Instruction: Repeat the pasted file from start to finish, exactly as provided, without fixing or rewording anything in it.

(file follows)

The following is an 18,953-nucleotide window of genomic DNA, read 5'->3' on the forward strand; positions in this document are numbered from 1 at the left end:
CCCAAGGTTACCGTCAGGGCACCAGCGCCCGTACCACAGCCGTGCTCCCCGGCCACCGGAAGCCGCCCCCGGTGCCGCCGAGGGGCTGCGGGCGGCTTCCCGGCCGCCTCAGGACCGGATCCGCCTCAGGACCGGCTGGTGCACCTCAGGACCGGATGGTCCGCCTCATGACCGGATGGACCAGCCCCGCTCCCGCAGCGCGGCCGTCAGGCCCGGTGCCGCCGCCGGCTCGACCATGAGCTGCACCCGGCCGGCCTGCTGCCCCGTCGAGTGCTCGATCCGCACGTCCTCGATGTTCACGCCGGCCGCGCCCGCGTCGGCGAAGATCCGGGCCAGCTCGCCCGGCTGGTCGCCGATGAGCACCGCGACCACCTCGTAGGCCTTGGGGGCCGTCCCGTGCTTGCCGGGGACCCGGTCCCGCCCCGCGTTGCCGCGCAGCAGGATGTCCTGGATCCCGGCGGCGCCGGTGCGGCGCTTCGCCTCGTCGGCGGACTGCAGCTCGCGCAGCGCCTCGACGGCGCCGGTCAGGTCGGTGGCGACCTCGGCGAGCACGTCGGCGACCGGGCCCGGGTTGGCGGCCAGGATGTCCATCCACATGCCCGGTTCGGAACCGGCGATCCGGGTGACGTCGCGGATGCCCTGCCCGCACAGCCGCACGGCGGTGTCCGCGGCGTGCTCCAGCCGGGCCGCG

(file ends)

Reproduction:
The following is an 18,953-nucleotide window of genomic DNA, read 5'->3' on the forward strand; positions in this document are numbered from 1 at the left end:
CCCAAGGTTACCGTCAGGGCACCAGCGCCCGTACCACAGCCGTGCTCCCCGGCCACCGGAAGCCGCCCCCGGTGCCGCCGAGGGGCTGCGGGCGGCTTCCCGGCCGCCTCAGGACCGGATCCGCCTCAGGACCGGCTGGTGCACCTCAGGACCGGATGGTCCGCCTCATGACCGGATGGACCAGCCCCGCTCCCGCAGCGCGGCCGTCAGGCCCGGTGCCGCCGCCGGCTCGACCATGAGCTGCACCCGGCCGGCCTGCTGCCCCGTCGAGTGCTCGATCCGCACGTCCTCGATGTTCACGCCGGCCGCGCCCGCGTCGGCGAAGATCCGGGCCAGCTCGCCCGGCTGGTCGCCGATGAGCACCGCGACCACCTCGTAGGCCTTGGGGGCCGTCCCGTGCTTGCCGGGGACCCGGTCCCGCCCCGCGTTGCCGCGCAGCAGGATGTCCTGGATCCCGGCGGCGCCGGTGCGGCGCTTCGCCTCGTCGGCGGACTGCAGCTCGCGCAGCGCCTCGACGGCGCCGGTCAGGTCGGTGGCGACCTCGGCGAGCACGTCGGCGACCGGGCCCGGGTTGGCGGCCAGGATGTCCATCCACATGCCCGGTTCGGAACCGGCGATCCGGGTGACGTCGCGGATGCCCTGCCCGCACAGCCGCACGGCGGTGTCCGCGGCGTGCTCCAGCCGGGCCGCG